Like a reverse Godwin's Law, it's impossible to discuss Apple's approach to design without the word “Rams” popping up eventually. From the orange button on the Calculator app to the perforated aluminium of the Mac Pro (RIP) and every nice little touch in between, the influence of Dieter Rams' industrial design is all over Apple. His ten principles for good design are like holy commandments to Jonny Ive and his team – it's surprising that he isn't on the payroll. Perhaps the compliment of inspiration and recognition is payment enough for the living legend.
It doesn't take too long analysing side-by-side comparisons of portable radios and iPods to recognise that today's cutting edge of technology has a 60s/70s aesthetic at its core. But pull back, zoom out, stop looking at the little things, and you'll see that Rams isn't the only big name German-born designer whose work is at the core of Apple. There is another.
You know Ken Adam's work. You might not know that you do, but you do. Of course you do. As production designer on numerous James Bond pictures, he redefined the nature of film set design. Glass and concrete and light and space. So much space.
Think of the Fort Knox showdown in Goldfinger, the monorail-and-henchman chic of Blofeld’s volcano lair in You Only Live Twice, or the massive submarine-swallowing interior of the supertanker in The Spy Who Loved Me. All stunning, all Ken Adam.
(Yes, yes, you may stop reading to go and raid that Bond box set. Go on now. As if you need an excuse.)
From Adam's sketches of seemingly impossible spaces to the genius of their construction and photography, everything became wider and taller and more expansive. Deceptive lines and geometry create daunting perspectives; sunlight pouring in through volcano mouths – his sets don't have ceilings so much as they have their own skies. Every Adam room is the biggest room you've ever seen.
And all of that is right there in one of Cupertino's greatest designs: the Apple Store. Now a copyrighted commodity in its own right, the ever-expanding chain of stores (remember when we used to call shops shops?) has been subjected to just as much obsessive attention to detail as the iconic products they house. So much more than shelves of boxes and dust in soul-destroying out-of-town warehouses, each store is a carefully considered set. Vast open spaces punctuated by uniform wooden tables, slabs of aluminium and wandering blue shirts.
And so much glass. Windows, walls, even the stairs are made of glass. It's all about the space and light. They're like grand, wide open film sets. And the more high-profile the location, the more dramatic the site. Look at the underground lair that is the flagship New York store. The familiar layout is buried beneath a great glass cube, light cinematically pouring in through this aperture.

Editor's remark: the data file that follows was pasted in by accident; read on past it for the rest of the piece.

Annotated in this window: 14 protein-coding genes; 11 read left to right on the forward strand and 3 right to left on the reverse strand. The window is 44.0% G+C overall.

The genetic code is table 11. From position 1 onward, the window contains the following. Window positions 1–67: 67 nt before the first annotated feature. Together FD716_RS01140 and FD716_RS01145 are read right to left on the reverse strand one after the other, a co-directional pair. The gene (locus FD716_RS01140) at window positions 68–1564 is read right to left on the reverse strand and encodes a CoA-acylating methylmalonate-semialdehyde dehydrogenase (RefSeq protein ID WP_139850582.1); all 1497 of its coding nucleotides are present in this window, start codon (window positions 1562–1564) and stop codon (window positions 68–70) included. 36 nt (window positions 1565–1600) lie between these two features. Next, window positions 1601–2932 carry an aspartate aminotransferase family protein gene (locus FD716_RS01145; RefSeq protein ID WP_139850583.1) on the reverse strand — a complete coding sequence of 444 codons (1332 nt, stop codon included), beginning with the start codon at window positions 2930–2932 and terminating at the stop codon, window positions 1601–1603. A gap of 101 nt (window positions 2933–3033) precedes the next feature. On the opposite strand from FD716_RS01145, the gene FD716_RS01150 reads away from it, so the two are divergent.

A similar approach can be seen in Shanghai – in the centre of a plaza, a glass cylinder opens to a spiral staircase that leads to a subterranean technology grotto. This is what a tunnel to the centre of the Earth would look like. It's both magnificent and unnerving, a gateway to something more powerful than you.
These crystalline street-level structures are an obvious nod to the glass pyramid of the Louvre in Paris, itself a fantastical structure at odds with its old world surroundings. Mere nods aren't enough for Apple, though, oh my no. Why pay homage to an architectural icon when you can just go ahead and move in? Sure enough, thats what they did. And so in 2009, the Louvre gained its own Apple Store.
Apple are getting particularly good at applying their Bond villain aesthetic to other existing locations with existing widescreen appeal. Elsewhere in New York, a few blocks downtown, they've taken root in the majestic palace of Grand Central Terminal. You don't get much more cinematic than that. They may not be able to open a store in a volcano lair just yet (give them time, it will happen), but Apple are pushing this Ken Adam aesthetic as far as they can.
Steve Jobs was never subjected to villainous mockery like some of his less well-respected billionaire peers (Tomorrow Never Dies may as well have been called The Nefarious Moustache-Twirling Adventures of Baron von Murdoch), but if a nefarious polo-necked mastermind had ever faced off against Mr Bond, there would have been no better location than one of the final great works in the Jobs legacy: that yacht.
Venus, the €100 million yacht commissioned by Jobs, is a proper super-villain bonkers floating lair and a floating symbol of his dedication to Apple design. It’s as if he went into the the yachtictect's (if this isn't a real word, it bloody well should be) office with an iMac and just said “this, but a boat”. It looks like it uses pure evil to stay float, and, in proper The Spy Who Loved Me style, like it would be capable of devouring smaller vessels.
But now it’s Tim Cook who has the swivelly chair and the cat, and although he may not have an evil yacht to speak of, he does have an enormous building project on his hands. One of Adam's most famous non-Bond sets is the war room from Kubrick’s Dr Strangelove: an immense round table of generals and bureaucrats, framed from above by a halo of light. It's an image that springs to mind when looking at plans for Apple’s new campus, itself a giant ring of glass and power … and more glass. Warmongering mayhem may not be the look Apple is going for, but there it is. Blueprints speak louder than keynotes.
Dieter Rams and his disciples espouse the less-but-better mantra, and it’s evident in Apple’s product line. The architectural legacy of the company is something else entirely though: numerous glass monoliths concealing underground bunkers scattered about the globe, all answering to a gigantic grounded mothership. This scale of world domination looks far-fetched even by Bond’s standards.
Written for MacUser